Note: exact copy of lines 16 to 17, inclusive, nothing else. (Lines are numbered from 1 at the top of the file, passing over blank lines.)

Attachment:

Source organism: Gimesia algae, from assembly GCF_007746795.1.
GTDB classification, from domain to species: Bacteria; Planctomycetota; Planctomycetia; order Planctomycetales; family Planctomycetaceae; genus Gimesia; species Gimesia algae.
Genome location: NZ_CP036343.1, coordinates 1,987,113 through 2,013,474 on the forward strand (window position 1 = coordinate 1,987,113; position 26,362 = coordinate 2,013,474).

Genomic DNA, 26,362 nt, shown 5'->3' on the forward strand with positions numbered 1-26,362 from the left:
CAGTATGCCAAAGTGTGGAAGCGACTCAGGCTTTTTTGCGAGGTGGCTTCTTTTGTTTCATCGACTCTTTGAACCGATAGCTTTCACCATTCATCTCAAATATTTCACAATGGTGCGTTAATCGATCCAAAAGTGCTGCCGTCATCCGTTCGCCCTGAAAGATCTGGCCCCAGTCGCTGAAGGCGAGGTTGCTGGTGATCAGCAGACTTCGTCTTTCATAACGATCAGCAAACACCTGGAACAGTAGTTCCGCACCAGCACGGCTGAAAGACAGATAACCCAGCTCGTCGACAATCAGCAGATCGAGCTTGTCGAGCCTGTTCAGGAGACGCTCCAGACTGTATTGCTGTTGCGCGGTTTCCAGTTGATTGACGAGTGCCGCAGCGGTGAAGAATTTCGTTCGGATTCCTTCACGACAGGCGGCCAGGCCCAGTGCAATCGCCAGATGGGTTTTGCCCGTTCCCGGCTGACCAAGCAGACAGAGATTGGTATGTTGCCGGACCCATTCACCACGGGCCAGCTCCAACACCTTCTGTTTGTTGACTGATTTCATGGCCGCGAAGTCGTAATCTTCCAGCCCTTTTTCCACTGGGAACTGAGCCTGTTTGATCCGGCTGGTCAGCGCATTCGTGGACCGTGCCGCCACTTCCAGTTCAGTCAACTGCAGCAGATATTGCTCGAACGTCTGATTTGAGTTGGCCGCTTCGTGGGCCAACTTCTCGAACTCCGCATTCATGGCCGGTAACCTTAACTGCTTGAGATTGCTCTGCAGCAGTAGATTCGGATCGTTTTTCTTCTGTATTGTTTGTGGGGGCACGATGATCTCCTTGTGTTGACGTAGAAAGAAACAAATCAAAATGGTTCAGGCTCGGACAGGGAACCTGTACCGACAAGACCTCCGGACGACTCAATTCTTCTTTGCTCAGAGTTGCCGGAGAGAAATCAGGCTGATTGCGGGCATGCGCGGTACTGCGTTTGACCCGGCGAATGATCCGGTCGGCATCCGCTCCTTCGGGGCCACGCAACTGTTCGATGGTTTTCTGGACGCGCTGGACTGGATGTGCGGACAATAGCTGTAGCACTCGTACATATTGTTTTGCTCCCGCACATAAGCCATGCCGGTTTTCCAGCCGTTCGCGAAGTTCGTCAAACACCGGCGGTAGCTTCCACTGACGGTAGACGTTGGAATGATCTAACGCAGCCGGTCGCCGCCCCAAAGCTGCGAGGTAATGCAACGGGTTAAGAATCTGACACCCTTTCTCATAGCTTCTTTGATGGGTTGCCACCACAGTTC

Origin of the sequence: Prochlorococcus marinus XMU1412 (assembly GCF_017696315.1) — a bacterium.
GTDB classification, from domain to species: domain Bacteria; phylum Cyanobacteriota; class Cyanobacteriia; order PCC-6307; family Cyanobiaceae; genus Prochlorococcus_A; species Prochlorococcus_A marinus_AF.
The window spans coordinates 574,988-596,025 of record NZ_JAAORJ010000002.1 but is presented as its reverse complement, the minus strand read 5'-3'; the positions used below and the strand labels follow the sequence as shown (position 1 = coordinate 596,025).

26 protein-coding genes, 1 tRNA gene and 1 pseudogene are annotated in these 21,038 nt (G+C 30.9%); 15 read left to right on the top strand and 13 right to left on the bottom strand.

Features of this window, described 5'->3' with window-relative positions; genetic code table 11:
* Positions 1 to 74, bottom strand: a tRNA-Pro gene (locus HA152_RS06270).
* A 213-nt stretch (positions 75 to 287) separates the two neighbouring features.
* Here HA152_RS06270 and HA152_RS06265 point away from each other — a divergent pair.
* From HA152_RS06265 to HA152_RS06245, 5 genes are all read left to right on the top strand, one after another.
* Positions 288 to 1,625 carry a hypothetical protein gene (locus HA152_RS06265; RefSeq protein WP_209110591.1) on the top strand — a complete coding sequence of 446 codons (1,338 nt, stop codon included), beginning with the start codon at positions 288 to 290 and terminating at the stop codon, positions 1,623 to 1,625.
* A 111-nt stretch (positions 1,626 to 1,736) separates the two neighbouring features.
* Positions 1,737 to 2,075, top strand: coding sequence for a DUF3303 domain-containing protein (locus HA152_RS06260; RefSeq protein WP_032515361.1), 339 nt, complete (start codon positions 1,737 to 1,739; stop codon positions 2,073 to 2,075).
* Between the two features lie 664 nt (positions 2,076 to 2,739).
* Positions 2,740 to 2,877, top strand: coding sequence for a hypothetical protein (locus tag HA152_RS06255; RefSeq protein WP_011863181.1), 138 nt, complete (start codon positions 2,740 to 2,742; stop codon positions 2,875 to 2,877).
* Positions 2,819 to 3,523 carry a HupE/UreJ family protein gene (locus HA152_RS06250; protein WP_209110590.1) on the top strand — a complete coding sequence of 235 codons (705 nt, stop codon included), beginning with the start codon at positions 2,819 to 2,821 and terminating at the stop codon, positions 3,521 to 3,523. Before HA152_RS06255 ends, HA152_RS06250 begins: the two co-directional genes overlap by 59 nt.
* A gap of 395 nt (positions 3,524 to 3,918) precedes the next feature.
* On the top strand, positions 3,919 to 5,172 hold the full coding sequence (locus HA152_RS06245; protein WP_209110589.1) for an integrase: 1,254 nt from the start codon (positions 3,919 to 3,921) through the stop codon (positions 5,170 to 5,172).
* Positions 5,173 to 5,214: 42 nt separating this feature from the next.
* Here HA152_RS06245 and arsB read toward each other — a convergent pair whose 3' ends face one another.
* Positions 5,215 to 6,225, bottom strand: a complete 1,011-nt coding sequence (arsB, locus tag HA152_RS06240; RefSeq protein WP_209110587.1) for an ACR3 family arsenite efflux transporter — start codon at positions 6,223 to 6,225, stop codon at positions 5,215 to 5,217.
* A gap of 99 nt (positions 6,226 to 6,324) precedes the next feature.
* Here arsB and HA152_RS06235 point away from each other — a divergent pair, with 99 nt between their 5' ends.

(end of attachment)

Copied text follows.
* A 111-nt stretch (positions 1,626 to 1,736) separates the two neighbouring features.
* Positions 1,737 to 2,075, top strand: coding sequence for a DUF3303 domain-containing protein (locus HA152_RS06260; RefSeq protein WP_032515361.1), 339 nt, complete (start codon positions 1,737 to 1,739; stop codon positions 2,073 to 2,075).